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The Wild Goose Lake

Following a crime boss on the run, this patient Chinese gangster flick is simply gorgeous to look at from start to finish.
By Sarah Ward
December 05, 2019
By Sarah Ward
December 05, 2019

UPDATE, April 1, 2021: The Wild Goose Lake is available to stream via Binge, Amazon Prime Video, Stan, Foxtel Now, Google Play and YouTube Movies.


If you only watch one sultry, sprawling, neon-lit Chinese film noir this year — one where umbrellas are deployed as lethal weapons, zoo animals bear witness to a shootout and strangers dance in the street in glowing sneakers to Boney M's 'Rasputin' — make it The Wild Goose Lake. To be fair, no other feature will match that exact description anytime soon. No other movie will make a routine police search of a half-demolished building look like a real-world diorama, either, or watch as a character turns the tricky art of self-bandaging into an acrobatic performance. From its yellow-tinted opening frames, where two strangers meet outside a train station in drizzling rain, Diao Yinan's first film since 2014's acclaimed Black Coal, Thin Ice firmly carves its own visual niche. That's one of the evocatively shot gangster flick's charms.

Spread across speedy motorcycle chases and frenetic underground brawls, too, these eye-catching images all tell the story of mob heavy Zhou Zenong (Hu Ge) and 'bathing beauty' Liu Aiai (Gwei Lun-mei). Following a mass underworld meetup to discuss stealing techniques, an impromptu contest dubbed "the Olympic Games of thievery" and the accidental shooting of a cop, he's on the run in the titular area. Both the law and fellow criminals are on his trail, and a ¥300,000 bounty is on his head. She's been dispatched as Zhou's escort by her gang-affiliated boss Huahua (Qi Dao) — and although she's just supposed to deliver messages and take the fleeing gangster where he needs to go, Liu is also a sex worker who plies her trade by the water. In flashbacks, the movie fleshes out their intertwined tales, including why Liu is the one meeting Zhou instead of his estranged wife Yang Shujun (Wan Qian).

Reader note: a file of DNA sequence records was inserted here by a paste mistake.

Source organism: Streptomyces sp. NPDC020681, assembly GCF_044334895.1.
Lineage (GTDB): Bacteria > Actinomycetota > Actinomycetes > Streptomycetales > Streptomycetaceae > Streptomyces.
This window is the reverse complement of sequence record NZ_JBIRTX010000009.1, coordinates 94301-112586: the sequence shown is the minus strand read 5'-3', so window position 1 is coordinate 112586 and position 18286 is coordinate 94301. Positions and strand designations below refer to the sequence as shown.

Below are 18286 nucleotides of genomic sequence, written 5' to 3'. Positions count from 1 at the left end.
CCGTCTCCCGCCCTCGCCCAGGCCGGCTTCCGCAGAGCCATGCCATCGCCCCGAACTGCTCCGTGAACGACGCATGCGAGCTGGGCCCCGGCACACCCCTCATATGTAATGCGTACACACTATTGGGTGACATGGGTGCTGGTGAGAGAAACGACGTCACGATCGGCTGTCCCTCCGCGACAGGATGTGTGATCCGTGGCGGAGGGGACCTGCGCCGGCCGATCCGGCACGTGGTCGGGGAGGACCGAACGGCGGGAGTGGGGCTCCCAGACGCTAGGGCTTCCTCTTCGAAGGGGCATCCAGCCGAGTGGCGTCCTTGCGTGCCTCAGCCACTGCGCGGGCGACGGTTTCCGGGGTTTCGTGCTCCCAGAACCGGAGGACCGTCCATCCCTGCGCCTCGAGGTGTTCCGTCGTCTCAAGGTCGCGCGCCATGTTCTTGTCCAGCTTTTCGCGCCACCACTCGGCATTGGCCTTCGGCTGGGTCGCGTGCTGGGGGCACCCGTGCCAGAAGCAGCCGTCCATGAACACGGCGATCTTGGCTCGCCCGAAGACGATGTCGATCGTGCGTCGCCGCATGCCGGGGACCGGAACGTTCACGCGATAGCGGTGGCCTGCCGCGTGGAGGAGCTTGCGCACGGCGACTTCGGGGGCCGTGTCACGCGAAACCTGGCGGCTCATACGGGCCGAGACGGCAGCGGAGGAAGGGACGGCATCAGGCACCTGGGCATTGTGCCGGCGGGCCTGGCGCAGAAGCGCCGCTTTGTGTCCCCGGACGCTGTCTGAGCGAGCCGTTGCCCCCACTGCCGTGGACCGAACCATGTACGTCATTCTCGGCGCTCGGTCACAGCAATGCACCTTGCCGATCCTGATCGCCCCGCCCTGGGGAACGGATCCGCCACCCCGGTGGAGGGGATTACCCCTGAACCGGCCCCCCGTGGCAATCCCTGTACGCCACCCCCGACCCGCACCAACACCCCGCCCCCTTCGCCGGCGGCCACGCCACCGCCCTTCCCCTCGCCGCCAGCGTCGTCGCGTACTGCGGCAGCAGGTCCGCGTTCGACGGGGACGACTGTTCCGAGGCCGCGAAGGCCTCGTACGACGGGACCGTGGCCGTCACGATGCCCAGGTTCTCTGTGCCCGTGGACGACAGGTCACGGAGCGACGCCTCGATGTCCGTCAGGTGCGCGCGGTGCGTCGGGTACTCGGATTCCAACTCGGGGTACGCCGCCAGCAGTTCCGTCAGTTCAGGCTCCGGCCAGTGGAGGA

Visually, The Wild Goose Lake leaves a continued imprint; however there's a boilerplate flavour to Diao's script. After Black Coal, Thin Ice — another stylish, crime-filled neo-noir brimming with complex motives and ample duplicity — it almost seems like the filmmaker is painting by numbers in a narrative sense. He's certainly playing in a well-populated field, with no shortage of high-profile Chinese releases delving into the country's seedy underbelly of late (as seen in Jia Zhangke's Ash is Purest White and Bi Gan's Long Day's Journey Into Night). And yet, as recognisable as much of The Wild Goose Lake's story appears, it never feels like it's sending viewers on either a routine journey or a wild goose chase. Rather, that air of familiarity ripples with purpose and meaning. Indeed, the fact that these kinds of Chinese tales keep popping up and using the nation's unseemly side as a way of tackling societal uncertainty, restlessness and change makes a clear statement.

Diao isn't yelling his views at anyone, though, or even conveying as strong a message about the state of his country as he did with his last film. Largely, he uses his narrative as the connective tissue that holds his stunning visuals together. If the writer/director and his returning cinematographer Dong Jinsong had planned out each strikingly shot and choreographed set-piece, then built a story around them, it wouldn't come as a surprise. The Wild Goose Lake is far more textured than a movie made in such a way ever could be, but its imagery is still the undoubted star of the show. If Nicolas Winding Refn was to splash his usual creative trademarks across a China-set gangster flick as a companion piece to the Los Angeles-based Drive and the Bangkok-set Only God Forgives, the end result wouldn't look as inky yet inescapably luminous as Diao's darkly gorgeous piece of cinema.

With such alluring pictures flickering across the screen — including so many vivid amber and pink lights casting shadows across murky alleyways and rooms that the overall look should get repetitive, but doesn't — it's no wonder that Diao paces the film patiently. He gives audiences plenty of chances to soak in The Wild Goose Lake's sights, naturally. In taking his time to unfurl the feature's tale, he also conveys an apt sense of inertia as Zhou runs, Liu follows, both the cops and other crims try to track their every move, but no one ever really goes anywhere. And, in the process, he fittingly tasks his cast with giving quiet yet still expressive performances. This is the type of movie where, when dialogue is uttered, it usually says less far less than a look, a gesture or an actor's posture. Viewers don't get to know the film's characters as deeply as we could've, but it's still a very canny approach — with a feature this arresting, the audience is luxuriating in every inch of every frame from start to finish.

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